Polyester Polypropylene UPVC (unplasticized polyvinyl chloride)                                                   

Other Carriers

Tissue Paper Nonwovens   What is the Strongest Double-Sided Tape? | Pittsburgh | Tom Brown, Inc.

Matching Tape and Application: Questions to Narrow the Field

Ask the following questions to decide which tape will work best for your situation.
  1. What is the end-use and what are you trying to accomplish? You should be able to answer this in one sentence most of the time.
  2.  What materials are you bonding? There is no “one tape fits all” with double coated tapes. You have to identify what you want to   bond together so you pick the best candidates. Different classes of materials act very differently.
  3.  Are there any gaps to fill? The tape must have the right gap-filling ability for any uneven or non-planar surfaces. 
  4.  What stresses or loads will be present in the application? The forces can include shear, tensile, cleavage, and peel. If you can identify these forces, you can choose a tape that will maximize your chances for success.
  5.  Is the bonding surface rough or smooth? Rough surfaces usually require tapes with higher adhesive coat weights or thicknesses to allow the adhesive to flow into surface irregularities and provide better wet out. Better wet out will yield higher bond strengths.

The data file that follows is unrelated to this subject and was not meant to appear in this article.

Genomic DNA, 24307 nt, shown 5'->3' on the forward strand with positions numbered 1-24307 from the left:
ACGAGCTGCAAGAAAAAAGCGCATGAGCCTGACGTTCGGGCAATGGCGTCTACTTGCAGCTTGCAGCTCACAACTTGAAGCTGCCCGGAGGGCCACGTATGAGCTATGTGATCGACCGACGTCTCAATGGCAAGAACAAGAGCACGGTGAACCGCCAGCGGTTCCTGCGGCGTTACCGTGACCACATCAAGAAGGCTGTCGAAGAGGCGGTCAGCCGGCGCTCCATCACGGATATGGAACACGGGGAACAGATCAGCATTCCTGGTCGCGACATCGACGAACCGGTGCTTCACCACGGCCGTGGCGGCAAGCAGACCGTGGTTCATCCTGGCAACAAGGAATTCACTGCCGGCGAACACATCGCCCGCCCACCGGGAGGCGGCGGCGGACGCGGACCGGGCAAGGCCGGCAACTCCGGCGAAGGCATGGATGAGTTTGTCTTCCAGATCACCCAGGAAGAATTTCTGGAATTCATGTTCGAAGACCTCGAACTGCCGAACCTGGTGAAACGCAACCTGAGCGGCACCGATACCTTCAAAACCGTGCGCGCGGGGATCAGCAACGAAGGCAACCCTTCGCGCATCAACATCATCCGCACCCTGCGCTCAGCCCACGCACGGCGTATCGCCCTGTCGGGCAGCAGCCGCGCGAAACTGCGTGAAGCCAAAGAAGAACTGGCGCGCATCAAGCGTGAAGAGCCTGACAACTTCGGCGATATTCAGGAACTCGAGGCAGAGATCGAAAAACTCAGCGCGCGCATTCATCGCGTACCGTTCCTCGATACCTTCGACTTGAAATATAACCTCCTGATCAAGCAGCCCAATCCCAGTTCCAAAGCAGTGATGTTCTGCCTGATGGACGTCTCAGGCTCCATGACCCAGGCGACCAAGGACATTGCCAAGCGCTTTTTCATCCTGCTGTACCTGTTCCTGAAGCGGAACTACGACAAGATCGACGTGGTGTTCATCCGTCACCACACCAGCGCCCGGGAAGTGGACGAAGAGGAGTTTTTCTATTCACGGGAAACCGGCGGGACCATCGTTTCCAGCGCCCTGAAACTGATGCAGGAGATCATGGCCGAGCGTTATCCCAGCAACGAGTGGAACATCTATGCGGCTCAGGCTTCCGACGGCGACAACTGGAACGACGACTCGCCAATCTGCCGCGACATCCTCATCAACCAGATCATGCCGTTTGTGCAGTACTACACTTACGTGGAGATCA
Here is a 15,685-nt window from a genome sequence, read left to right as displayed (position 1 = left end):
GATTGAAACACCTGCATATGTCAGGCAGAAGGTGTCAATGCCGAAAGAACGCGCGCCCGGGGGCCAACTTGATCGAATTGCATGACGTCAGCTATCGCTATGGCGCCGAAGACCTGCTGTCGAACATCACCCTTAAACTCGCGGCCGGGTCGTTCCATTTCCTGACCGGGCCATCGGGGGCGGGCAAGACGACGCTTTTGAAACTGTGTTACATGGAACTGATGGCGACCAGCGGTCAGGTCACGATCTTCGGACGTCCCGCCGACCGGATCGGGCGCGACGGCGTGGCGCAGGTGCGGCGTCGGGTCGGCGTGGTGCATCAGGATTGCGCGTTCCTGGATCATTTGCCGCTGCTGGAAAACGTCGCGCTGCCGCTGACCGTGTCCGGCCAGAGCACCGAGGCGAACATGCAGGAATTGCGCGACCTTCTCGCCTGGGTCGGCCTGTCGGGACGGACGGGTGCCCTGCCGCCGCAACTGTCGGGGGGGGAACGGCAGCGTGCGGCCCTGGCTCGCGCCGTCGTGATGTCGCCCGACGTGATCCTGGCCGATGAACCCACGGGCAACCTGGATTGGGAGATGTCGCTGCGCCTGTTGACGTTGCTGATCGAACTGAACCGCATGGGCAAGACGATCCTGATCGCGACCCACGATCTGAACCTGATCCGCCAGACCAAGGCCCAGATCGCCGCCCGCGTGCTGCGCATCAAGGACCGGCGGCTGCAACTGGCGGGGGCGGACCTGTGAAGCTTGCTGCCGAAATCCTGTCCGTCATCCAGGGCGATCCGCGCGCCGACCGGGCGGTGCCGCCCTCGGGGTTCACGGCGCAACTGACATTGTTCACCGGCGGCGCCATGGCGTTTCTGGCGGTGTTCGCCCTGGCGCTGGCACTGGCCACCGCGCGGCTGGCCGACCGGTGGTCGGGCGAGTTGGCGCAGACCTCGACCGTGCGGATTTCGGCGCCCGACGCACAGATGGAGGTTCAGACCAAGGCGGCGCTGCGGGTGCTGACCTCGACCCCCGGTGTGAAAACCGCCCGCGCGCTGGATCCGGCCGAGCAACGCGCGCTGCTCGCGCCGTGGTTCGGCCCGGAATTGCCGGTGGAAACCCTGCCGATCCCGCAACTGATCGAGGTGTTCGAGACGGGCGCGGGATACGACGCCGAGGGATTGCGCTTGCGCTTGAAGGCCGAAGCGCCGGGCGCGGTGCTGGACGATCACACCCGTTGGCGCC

6.  What are the application temperature and service temperature? What are the conditions where the tape is applied and what high or low temperatures will be encountered during service life? Some tapes work exceptionally well at low temperatures and others have excellent high-temperature performance. 
  7.  Will there be any exposure to UV light, chemicals, or moisture? These factors along with temperature and the various forces outlined in question 4 will create the operating environment for the tape. 

“Go-To” Product Recommendations

In the introduction, I stated that it is impossible to pick only one “strongest double coated tape” due to the high degree of variability and performance requirements encountered in each application. There are, however (in my opinion) a group of “best in class” or “go-to” tapes that are a great starting point for many applications. Here they are:

Double Coated Foam Tapes

Acrylic Foam Tapes

  1. 3M VHB – the VHB portfolio contains almost 100 products and they are all excellent! 
  2. Saint Gobain Norbond® Acrylic Foams – especially the new A7600

Double Coated Polyethylene Foam Tapes

  1. Adhesives Research – 2000 and 4000 Series
  2. Berry Plastics – GTW / GTB Series
  3. Adhesives Applications- 7016B, 65016B, and 7316B
  4. Mactac – IM1863

Double Coated Film Tapes

This section is broken down by surface energy classification since there are more double coated film tapes than any other type.